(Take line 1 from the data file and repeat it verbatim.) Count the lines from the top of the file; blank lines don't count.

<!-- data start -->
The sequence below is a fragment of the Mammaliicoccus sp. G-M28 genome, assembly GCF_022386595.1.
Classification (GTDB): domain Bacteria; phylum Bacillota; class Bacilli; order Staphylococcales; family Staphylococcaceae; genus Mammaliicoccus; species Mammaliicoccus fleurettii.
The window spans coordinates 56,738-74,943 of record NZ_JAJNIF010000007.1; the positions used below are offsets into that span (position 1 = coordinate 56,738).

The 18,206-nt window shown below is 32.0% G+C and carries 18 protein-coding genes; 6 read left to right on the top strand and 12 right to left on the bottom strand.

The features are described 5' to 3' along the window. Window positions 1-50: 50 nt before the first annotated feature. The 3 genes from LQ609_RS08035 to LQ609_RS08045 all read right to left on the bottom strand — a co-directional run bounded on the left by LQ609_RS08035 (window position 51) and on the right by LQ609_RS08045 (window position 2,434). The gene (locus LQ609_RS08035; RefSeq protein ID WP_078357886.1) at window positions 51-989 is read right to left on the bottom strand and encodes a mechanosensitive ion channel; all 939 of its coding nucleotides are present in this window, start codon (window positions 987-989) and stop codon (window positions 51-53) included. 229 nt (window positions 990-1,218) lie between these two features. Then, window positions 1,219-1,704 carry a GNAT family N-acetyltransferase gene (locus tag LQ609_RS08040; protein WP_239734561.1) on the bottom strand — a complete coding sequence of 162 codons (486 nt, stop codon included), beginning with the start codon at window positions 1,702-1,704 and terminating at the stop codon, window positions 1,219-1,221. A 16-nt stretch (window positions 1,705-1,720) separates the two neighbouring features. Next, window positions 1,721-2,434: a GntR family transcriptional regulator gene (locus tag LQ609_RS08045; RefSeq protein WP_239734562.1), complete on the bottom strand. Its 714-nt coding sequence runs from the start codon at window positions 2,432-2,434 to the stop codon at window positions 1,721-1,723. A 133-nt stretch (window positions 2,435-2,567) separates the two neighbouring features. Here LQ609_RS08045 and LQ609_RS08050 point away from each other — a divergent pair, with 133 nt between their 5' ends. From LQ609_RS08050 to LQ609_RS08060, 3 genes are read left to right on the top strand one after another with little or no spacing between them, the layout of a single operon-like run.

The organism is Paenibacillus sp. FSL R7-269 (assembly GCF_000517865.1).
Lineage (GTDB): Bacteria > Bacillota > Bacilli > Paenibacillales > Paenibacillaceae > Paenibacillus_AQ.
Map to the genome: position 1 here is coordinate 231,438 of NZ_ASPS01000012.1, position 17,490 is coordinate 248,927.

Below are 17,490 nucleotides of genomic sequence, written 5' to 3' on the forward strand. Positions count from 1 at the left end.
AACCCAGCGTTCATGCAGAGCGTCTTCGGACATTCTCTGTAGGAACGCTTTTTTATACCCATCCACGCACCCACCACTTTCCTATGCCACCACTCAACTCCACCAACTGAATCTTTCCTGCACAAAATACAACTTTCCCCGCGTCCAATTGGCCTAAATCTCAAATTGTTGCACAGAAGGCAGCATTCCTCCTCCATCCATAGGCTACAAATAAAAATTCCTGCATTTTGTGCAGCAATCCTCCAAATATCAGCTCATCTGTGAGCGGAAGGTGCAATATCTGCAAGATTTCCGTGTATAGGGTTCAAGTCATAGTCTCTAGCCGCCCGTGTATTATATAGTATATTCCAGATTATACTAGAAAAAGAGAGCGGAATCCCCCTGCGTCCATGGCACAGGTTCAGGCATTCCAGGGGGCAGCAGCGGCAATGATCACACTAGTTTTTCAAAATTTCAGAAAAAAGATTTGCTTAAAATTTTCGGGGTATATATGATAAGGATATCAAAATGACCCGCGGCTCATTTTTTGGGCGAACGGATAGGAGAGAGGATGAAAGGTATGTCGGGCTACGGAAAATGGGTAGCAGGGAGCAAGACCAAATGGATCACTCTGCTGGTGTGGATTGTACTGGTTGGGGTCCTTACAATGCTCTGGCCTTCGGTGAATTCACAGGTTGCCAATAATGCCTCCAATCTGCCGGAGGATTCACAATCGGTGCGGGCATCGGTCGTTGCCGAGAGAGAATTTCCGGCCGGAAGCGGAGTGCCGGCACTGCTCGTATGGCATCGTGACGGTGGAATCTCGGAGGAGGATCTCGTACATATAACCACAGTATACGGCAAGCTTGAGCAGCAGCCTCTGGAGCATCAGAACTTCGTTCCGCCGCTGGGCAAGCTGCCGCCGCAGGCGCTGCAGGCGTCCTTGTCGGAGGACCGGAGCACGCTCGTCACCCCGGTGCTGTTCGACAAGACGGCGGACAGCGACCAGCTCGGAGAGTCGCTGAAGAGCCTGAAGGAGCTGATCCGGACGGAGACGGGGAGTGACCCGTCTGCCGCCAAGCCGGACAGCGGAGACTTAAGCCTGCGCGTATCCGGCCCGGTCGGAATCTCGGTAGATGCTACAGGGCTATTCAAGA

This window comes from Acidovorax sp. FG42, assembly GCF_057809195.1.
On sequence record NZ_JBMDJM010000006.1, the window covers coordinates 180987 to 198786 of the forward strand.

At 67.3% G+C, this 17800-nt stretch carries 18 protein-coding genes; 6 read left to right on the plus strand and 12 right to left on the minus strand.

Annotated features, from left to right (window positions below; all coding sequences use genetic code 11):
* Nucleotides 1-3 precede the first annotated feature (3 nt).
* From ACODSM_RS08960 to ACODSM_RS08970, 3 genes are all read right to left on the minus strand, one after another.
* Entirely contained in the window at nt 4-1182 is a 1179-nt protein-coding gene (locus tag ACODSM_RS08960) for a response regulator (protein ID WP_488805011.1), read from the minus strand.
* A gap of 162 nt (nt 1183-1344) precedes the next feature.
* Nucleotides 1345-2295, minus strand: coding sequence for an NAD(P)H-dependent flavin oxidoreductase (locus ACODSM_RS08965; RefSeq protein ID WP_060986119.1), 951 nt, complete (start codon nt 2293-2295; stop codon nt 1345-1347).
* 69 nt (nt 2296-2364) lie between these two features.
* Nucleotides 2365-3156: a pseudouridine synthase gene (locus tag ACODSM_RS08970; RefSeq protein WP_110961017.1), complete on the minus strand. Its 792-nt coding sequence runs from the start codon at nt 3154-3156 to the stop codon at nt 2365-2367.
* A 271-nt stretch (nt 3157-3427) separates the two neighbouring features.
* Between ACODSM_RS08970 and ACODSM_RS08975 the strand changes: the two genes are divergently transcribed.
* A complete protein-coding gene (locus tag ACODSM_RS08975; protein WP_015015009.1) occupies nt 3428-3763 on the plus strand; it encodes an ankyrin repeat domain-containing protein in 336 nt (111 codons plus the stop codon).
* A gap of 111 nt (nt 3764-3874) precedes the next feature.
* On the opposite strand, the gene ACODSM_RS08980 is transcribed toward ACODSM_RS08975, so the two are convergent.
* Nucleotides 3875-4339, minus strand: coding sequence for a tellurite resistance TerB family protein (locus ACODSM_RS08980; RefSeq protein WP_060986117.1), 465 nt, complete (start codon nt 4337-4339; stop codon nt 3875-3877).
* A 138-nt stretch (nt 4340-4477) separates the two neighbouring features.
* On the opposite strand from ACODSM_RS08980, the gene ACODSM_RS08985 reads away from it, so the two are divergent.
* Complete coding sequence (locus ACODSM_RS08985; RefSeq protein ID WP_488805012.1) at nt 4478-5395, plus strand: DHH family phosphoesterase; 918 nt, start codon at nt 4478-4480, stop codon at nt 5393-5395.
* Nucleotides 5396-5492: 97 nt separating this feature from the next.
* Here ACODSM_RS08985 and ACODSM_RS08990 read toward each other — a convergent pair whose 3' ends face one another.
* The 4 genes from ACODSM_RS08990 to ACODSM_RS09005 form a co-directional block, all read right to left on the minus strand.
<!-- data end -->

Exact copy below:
The sequence below is a fragment of the Mammaliicoccus sp. G-M28 genome, assembly GCF_022386595.1.